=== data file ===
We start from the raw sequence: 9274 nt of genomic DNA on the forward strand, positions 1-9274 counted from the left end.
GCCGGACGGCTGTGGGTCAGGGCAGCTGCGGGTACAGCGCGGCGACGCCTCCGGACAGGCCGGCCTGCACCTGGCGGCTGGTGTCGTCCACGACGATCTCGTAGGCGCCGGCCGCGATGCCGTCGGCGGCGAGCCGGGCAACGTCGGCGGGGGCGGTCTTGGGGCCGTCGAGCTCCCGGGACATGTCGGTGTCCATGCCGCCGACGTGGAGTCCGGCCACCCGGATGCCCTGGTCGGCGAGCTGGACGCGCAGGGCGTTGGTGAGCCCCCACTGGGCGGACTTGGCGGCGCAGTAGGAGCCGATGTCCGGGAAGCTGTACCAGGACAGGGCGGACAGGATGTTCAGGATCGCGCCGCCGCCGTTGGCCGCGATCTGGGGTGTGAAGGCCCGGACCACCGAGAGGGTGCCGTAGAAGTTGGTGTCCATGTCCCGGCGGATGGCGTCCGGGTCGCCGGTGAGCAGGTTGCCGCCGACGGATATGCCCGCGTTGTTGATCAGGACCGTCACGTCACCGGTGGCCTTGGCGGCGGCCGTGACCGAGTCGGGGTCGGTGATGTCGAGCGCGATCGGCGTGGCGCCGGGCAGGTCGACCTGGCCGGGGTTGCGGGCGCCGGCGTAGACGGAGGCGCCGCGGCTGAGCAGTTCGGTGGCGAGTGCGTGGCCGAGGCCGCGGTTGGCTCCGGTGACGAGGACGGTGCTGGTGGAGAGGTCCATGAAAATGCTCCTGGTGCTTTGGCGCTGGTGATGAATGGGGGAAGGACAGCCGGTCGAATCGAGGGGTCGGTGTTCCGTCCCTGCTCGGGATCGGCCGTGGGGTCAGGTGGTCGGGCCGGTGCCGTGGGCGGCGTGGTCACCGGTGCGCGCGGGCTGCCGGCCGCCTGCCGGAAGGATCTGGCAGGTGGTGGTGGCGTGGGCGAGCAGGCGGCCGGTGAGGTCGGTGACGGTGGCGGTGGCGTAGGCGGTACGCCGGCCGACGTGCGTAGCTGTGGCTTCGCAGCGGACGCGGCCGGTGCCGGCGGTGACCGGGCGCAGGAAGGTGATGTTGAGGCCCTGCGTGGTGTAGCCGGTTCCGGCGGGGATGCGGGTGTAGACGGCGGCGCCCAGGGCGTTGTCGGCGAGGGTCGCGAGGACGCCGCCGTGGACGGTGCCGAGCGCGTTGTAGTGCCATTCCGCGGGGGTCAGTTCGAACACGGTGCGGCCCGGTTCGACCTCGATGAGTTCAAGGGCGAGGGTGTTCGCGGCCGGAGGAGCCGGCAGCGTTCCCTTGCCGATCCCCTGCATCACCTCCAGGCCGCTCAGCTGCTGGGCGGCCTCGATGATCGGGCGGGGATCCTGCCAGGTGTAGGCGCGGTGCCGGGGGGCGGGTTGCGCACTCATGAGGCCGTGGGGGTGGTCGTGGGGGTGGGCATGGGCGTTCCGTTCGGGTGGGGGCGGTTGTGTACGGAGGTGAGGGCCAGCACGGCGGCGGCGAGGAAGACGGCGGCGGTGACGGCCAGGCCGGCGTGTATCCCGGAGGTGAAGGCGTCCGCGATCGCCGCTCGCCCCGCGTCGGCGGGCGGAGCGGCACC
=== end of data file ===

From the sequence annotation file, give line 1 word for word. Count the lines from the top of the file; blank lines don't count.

We start from the raw sequence: 9274 nt of genomic DNA on the forward strand, positions 1-9274 counted from the left end.